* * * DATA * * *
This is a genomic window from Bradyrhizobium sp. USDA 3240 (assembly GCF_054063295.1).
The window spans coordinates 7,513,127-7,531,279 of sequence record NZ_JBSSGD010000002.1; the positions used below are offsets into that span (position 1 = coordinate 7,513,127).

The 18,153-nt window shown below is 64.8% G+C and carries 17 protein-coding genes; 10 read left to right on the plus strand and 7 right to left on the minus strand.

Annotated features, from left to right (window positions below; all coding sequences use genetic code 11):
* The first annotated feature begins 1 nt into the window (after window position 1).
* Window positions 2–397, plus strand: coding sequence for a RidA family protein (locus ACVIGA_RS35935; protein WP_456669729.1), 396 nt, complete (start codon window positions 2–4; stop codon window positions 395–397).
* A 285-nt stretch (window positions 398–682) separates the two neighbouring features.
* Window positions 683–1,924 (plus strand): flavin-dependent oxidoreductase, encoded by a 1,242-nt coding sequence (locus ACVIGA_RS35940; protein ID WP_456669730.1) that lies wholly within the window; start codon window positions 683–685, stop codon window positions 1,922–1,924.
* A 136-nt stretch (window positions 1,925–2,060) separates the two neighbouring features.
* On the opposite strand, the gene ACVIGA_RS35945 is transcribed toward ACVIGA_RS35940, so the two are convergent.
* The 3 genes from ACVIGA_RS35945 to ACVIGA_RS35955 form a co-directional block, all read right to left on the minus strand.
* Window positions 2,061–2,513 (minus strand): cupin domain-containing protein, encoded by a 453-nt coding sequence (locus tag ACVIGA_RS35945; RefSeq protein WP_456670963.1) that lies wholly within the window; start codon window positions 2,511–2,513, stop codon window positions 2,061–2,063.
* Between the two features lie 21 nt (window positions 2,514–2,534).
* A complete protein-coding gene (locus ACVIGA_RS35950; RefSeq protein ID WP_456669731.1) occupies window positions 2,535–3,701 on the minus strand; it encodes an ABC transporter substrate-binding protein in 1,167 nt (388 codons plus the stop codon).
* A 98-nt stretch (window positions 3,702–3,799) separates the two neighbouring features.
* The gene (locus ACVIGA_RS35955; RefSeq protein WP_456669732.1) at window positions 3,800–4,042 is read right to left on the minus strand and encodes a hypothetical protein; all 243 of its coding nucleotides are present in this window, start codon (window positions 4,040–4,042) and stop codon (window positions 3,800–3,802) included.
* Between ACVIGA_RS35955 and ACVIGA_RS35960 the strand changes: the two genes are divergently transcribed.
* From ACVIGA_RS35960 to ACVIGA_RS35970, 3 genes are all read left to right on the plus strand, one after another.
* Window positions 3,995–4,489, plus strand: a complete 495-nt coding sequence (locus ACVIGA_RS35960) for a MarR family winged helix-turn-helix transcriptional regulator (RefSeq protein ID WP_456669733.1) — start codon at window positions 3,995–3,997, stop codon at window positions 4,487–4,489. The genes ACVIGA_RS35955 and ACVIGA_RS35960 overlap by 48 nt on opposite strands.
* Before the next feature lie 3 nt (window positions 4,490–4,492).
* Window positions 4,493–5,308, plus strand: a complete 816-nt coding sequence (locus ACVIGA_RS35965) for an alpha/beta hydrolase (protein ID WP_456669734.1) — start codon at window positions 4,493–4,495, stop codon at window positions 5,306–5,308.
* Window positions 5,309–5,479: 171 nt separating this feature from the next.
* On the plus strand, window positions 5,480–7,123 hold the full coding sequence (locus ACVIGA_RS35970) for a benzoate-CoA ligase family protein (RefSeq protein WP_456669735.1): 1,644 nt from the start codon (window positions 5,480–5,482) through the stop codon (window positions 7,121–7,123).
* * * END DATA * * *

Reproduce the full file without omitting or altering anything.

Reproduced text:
This is a genomic window from Bradyrhizobium sp. USDA 3240 (assembly GCF_054063295.1).
The window spans coordinates 7,513,127-7,531,279 of sequence record NZ_JBSSGD010000002.1; the positions used below are offsets into that span (position 1 = coordinate 7,513,127).

The 18,153-nt window shown below is 64.8% G+C and carries 17 protein-coding genes; 10 read left to right on the plus strand and 7 right to left on the minus strand.

Annotated features, from left to right (window positions below; all coding sequences use genetic code 11):
* The first annotated feature begins 1 nt into the window (after window position 1).
* Window positions 2–397, plus strand: coding sequence for a RidA family protein (locus ACVIGA_RS35935; protein WP_456669729.1), 396 nt, complete (start codon window positions 2–4; stop codon window positions 395–397).
* A 285-nt stretch (window positions 398–682) separates the two neighbouring features.
* Window positions 683–1,924 (plus strand): flavin-dependent oxidoreductase, encoded by a 1,242-nt coding sequence (locus ACVIGA_RS35940; protein ID WP_456669730.1) that lies wholly within the window; start codon window positions 683–685, stop codon window positions 1,922–1,924.
* A 136-nt stretch (window positions 1,925–2,060) separates the two neighbouring features.
* On the opposite strand, the gene ACVIGA_RS35945 is transcribed toward ACVIGA_RS35940, so the two are convergent.
* The 3 genes from ACVIGA_RS35945 to ACVIGA_RS35955 form a co-directional block, all read right to left on the minus strand.
* Window positions 2,061–2,513 (minus strand): cupin domain-containing protein, encoded by a 453-nt coding sequence (locus tag ACVIGA_RS35945; RefSeq protein WP_456670963.1) that lies wholly within the window; start codon window positions 2,511–2,513, stop codon window positions 2,061–2,063.
* Between the two features lie 21 nt (window positions 2,514–2,534).
* A complete protein-coding gene (locus ACVIGA_RS35950; RefSeq protein ID WP_456669731.1) occupies window positions 2,535–3,701 on the minus strand; it encodes an ABC transporter substrate-binding protein in 1,167 nt (388 codons plus the stop codon).
* A 98-nt stretch (window positions 3,702–3,799) separates the two neighbouring features.
* The gene (locus ACVIGA_RS35955; RefSeq protein WP_456669732.1) at window positions 3,800–4,042 is read right to left on the minus strand and encodes a hypothetical protein; all 243 of its coding nucleotides are present in this window, start codon (window positions 4,040–4,042) and stop codon (window positions 3,800–3,802) included.
* Between ACVIGA_RS35955 and ACVIGA_RS35960 the strand changes: the two genes are divergently transcribed.
* From ACVIGA_RS35960 to ACVIGA_RS35970, 3 genes are all read left to right on the plus strand, one after another.
* Window positions 3,995–4,489, plus strand: a complete 495-nt coding sequence (locus ACVIGA_RS35960) for a MarR family winged helix-turn-helix transcriptional regulator (RefSeq protein ID WP_456669733.1) — start codon at window positions 3,995–3,997, stop codon at window positions 4,487–4,489. The genes ACVIGA_RS35955 and ACVIGA_RS35960 overlap by 48 nt on opposite strands.
* Before the next feature lie 3 nt (window positions 4,490–4,492).
* Window positions 4,493–5,308, plus strand: a complete 816-nt coding sequence (locus ACVIGA_RS35965) for an alpha/beta hydrolase (protein ID WP_456669734.1) — start codon at window positions 4,493–4,495, stop codon at window positions 5,306–5,308.
* Window positions 5,309–5,479: 171 nt separating this feature from the next.
* On the plus strand, window positions 5,480–7,123 hold the full coding sequence (locus ACVIGA_RS35970) for a benzoate-CoA ligase family protein (RefSeq protein WP_456669735.1): 1,644 nt from the start codon (window positions 5,480–5,482) through the stop codon (window positions 7,121–7,123).